Rich Kordesh’s viewpoint on the pruning of fruit trees [Viewpoints, Feb. 27] set off a sad and angry reaction in me. His advice holds well for the trees to which he referred, young fruit-bearing trees, but those same arguments have been used by the local tree trimmers to denude the giant, beautiful old oak at the corner of Taylor and Thomas, as well as other large old trees in the neighborhood.

Trees this size (10 feet around, 6 inches off the ground) already have a “solid core,” unlike young growing trees. The limbs that old trees have grown are what they need to live by and these are the “desirable pathways” that the tree has already established. To take off dead limbs makes sense; to take off a very few live limbs that someone judges might be or become a problem, O.K. But Winkler Tree Service is way over-trimming old trees. Moving vans have been coming through here without a scratch; nor was this tree touching a single roof. I counted 105 large, live limbs on the ground around this formerly beautiful oak!

I think the motivation behind this excessive trimming is more related to the view Mr. Kordesh expressed: “Pruning … helps to avoid the unproductive chaos that would result from branches and shoots extending, small and large, in conflicting directions.” In other words, the arborists don’t like the looks of the tree. “Natural” equals chaotic to them; we must, as always, control nature. This oak was “messy” in their judgment, just growing as it felt like growing. The naturally beautifully-shaped lindens across the street are now skinny and their lovely shape ruined. It doesn’t seem that education as certified arborists included any discussion on what is “beauty.”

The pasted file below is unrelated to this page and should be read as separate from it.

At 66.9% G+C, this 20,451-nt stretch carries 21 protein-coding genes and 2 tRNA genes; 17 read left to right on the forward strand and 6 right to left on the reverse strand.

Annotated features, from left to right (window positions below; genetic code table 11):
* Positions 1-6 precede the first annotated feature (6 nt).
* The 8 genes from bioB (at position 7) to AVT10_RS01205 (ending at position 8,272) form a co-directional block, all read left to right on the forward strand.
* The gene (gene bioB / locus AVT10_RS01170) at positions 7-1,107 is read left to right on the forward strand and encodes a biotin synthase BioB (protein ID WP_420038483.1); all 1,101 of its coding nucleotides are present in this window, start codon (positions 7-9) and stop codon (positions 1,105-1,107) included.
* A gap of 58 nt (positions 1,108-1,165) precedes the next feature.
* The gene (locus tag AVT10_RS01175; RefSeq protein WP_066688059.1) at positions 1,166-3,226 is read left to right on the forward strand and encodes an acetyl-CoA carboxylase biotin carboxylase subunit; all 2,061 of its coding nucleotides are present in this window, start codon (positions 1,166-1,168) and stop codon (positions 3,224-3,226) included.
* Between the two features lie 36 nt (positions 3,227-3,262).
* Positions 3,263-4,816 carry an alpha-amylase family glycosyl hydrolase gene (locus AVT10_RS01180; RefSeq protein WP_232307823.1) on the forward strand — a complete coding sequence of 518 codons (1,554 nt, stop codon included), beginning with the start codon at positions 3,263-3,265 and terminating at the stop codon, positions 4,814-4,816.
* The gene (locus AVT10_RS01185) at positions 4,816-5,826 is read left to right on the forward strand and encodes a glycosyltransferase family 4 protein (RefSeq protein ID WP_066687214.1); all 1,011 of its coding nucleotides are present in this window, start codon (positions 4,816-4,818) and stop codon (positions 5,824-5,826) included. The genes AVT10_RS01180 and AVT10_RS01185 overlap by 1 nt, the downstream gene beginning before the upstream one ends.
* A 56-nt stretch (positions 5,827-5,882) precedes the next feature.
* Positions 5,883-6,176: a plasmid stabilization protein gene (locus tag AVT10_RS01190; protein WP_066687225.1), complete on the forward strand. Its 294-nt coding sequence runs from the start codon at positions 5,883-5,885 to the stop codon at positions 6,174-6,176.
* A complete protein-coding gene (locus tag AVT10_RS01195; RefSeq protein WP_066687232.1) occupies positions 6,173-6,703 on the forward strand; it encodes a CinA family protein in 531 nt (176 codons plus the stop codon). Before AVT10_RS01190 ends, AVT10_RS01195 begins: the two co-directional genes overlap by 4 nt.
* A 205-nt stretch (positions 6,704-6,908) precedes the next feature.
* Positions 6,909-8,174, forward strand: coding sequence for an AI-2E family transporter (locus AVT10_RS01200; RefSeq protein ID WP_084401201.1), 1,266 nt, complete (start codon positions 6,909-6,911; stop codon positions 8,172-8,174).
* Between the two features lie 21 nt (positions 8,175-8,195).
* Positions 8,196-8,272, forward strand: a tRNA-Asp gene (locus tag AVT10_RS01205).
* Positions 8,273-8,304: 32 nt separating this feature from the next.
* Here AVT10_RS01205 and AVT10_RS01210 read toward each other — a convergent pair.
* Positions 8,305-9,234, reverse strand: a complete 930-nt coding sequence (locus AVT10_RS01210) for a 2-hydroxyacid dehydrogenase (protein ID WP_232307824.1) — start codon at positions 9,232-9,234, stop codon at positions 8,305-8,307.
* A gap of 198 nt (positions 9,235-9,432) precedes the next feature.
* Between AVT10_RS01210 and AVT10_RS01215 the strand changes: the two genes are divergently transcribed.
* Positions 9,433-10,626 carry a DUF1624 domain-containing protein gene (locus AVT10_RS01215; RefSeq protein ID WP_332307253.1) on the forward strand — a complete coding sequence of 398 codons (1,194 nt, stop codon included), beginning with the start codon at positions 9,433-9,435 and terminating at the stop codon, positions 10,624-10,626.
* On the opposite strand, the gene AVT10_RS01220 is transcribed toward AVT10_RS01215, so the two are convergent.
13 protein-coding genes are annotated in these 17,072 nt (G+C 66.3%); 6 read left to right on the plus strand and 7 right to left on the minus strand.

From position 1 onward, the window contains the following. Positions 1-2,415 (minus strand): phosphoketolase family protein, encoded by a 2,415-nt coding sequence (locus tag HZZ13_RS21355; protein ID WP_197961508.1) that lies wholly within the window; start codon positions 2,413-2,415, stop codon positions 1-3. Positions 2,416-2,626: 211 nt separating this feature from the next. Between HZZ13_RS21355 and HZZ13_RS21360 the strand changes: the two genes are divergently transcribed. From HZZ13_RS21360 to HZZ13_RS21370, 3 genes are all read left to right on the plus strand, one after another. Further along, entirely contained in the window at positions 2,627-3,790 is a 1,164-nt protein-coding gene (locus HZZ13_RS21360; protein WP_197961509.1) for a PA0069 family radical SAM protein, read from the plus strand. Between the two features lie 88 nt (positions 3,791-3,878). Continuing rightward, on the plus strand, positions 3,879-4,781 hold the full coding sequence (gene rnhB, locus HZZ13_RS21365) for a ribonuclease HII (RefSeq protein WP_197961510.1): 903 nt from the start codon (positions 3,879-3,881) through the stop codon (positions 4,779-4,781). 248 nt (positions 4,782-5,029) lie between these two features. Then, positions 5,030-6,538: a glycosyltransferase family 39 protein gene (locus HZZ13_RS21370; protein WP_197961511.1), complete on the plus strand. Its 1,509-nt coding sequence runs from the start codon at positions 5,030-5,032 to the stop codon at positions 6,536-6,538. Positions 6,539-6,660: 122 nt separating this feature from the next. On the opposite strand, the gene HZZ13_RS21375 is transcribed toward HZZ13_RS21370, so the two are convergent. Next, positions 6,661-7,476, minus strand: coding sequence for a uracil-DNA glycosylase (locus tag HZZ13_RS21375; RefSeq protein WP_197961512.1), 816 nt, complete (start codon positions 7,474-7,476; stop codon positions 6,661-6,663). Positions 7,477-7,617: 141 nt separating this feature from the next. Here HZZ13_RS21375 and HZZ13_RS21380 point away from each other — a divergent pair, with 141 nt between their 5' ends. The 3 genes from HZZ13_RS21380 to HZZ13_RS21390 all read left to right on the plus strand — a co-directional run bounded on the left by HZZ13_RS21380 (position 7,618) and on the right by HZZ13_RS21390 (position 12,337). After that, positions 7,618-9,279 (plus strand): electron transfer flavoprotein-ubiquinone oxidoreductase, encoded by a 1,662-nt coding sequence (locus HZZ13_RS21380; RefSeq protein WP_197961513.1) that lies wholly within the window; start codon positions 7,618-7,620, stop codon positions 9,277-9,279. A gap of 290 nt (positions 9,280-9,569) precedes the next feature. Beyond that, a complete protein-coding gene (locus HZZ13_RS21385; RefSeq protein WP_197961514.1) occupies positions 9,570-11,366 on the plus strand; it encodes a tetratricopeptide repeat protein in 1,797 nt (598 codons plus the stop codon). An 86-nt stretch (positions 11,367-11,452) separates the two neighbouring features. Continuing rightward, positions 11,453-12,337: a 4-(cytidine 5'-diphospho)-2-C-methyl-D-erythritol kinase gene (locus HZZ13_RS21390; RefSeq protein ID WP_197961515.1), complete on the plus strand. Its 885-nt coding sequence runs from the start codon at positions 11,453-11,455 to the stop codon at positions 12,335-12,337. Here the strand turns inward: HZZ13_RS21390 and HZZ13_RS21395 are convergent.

I also object to continuing to force trees to grow bigger and bigger. Soon there’ll be no sunlight in Oak Park, nor will us little humans walking on the sidewalk be able to enjoy the loveliness of leaves and swaying branches within our eyes’ view. We’ll be living in Sequoia National Forest! An amazing place to visit but not exactly a natural place to live.

Marti Matthews
Oak Park

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